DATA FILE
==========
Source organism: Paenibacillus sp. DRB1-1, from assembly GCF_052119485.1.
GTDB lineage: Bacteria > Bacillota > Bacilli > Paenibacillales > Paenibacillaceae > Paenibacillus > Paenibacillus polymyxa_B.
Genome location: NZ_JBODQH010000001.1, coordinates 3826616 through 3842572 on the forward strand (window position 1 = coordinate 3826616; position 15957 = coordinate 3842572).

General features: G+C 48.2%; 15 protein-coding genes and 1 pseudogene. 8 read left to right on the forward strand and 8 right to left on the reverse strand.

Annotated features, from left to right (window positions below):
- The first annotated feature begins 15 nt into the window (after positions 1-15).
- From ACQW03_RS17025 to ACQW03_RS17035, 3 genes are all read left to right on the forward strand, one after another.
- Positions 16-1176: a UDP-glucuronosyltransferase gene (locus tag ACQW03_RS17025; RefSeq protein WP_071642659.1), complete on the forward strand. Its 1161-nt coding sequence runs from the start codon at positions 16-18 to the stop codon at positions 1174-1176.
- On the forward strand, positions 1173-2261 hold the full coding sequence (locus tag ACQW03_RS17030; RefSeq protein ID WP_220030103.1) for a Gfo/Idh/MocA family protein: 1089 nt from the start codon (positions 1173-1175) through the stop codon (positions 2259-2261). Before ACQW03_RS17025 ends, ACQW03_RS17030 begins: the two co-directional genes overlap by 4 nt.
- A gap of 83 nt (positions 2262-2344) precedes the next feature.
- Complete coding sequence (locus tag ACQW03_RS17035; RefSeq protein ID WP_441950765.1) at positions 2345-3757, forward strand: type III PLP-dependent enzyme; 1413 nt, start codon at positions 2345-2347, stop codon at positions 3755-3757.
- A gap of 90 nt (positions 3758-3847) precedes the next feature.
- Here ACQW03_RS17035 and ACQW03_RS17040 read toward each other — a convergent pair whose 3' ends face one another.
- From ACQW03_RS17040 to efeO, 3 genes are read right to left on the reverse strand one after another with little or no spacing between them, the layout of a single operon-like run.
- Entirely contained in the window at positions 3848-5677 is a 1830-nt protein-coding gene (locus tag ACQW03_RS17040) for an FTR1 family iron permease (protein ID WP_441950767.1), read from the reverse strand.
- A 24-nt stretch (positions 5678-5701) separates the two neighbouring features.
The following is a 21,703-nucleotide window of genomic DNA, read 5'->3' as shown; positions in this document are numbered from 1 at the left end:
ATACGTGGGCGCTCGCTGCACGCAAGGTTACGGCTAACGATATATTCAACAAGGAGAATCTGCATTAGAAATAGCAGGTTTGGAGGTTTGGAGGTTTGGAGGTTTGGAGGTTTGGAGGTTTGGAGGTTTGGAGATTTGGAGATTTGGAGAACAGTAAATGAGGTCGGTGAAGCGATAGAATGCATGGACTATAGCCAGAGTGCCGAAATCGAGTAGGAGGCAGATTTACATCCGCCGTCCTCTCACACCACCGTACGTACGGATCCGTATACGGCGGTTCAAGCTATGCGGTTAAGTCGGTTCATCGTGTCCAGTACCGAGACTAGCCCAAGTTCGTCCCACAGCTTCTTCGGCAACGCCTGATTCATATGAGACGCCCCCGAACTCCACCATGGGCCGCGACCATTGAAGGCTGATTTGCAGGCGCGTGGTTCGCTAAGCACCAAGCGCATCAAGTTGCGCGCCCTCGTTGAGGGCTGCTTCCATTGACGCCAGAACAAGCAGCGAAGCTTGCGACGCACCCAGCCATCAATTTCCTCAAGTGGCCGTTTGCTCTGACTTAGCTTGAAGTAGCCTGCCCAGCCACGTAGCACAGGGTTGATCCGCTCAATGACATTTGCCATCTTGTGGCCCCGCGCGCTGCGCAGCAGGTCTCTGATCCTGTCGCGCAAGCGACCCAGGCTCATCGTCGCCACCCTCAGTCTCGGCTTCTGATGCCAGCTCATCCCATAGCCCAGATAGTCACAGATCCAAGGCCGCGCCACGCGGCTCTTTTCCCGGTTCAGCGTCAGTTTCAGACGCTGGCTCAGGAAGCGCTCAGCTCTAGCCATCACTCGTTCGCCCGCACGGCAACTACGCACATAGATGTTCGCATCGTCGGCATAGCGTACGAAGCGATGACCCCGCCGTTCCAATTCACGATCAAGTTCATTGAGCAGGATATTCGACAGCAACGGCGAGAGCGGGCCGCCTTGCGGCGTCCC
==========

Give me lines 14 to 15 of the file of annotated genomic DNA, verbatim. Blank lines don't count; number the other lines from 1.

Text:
- From ACQW03_RS17040 to efeO, 3 genes are read right to left on the reverse strand one after another with little or no spacing between them, the layout of a single operon-like run.
- Entirely contained in the window at positions 3848-5677 is a 1830-nt protein-coding gene (locus tag ACQW03_RS17040) for an FTR1 family iron permease (protein ID WP_441950767.1), read from the reverse strand.